Objective: Some studies suggest that cholesterol may promote prostate cancer development. High serum cholesterol levels are commonly treated with statins, which have been associated with decreased prostate cancer risks. Statin use has increased in this country during the 1990s while prostate mortality rates have gone down. In this study, we compare high cholesterol levels to prostate cancer mortality rates among states over time periods in which statin use has changed. We hypothesize that prostate cancer risks from high cholesterol may be reduced when statin use is high.
Methods: State-specific, high cholesterol levels for white males (2001-2003) were compared with age-adjusted prostate cancer mortality rates for each year from 1992 to 2000. To control for medical care access and socioeconomic status, urbanization, family income, and health insurance status were considered.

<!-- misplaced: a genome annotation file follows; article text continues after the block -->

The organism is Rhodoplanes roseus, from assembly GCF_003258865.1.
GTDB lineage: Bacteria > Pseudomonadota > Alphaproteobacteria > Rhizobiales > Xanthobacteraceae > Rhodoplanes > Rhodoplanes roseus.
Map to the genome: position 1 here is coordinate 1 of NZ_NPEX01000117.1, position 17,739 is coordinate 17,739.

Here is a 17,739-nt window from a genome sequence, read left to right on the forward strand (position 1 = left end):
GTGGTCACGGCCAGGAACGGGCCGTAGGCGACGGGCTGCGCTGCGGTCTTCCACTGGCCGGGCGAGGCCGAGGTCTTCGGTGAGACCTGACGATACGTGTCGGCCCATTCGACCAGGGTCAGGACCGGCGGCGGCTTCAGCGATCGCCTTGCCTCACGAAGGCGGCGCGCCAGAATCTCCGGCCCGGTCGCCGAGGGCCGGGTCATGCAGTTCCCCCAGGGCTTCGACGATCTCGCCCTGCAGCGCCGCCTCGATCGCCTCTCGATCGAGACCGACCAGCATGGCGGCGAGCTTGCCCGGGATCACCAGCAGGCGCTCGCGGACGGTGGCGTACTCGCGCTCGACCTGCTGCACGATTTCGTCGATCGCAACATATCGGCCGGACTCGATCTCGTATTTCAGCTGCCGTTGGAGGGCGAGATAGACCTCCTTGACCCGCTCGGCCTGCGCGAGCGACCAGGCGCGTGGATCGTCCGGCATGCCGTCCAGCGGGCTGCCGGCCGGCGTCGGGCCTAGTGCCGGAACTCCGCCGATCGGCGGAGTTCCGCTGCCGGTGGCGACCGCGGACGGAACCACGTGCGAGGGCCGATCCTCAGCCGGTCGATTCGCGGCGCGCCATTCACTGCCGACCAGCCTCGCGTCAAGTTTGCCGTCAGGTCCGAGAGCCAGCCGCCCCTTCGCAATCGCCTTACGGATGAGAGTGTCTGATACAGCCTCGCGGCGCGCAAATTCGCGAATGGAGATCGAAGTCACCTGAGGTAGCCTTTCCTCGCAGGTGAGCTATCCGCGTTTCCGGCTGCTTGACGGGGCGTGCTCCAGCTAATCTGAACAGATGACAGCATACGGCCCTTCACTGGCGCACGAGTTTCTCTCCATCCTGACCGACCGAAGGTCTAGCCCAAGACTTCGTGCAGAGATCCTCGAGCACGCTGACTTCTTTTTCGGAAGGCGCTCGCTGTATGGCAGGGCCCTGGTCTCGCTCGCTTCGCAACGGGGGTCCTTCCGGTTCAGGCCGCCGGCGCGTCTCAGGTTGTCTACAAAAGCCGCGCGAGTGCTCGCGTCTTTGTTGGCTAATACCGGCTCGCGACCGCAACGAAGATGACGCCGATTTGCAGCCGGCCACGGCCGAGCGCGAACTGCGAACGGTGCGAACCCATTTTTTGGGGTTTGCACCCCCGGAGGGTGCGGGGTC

Results: High cholesterol levels correlate inversely with prostate cancer mortality for: 2000 (R = -0.40, P < 0.01); 1999 (R = -0.37, P < 0.01); and 1998 (R = -0.32, P < 0.05), but there was no significant correlation from 1992 to 1997. Statin use was 46%, 47%, and 49% in 1998, 1999, and 2000, respectively, and ranged from 7% in 1992 to 42% in 1997. Urbanization correlated at the P < 0.05 level from 1994 to 2000 but family income and health insurance status did not correlate.
Conclusions: High cholesterol levels were associated with lower prostate cancer mortality rates when statin use was high, but not low, suggesting that statins reduce prostate cancer mortality risks.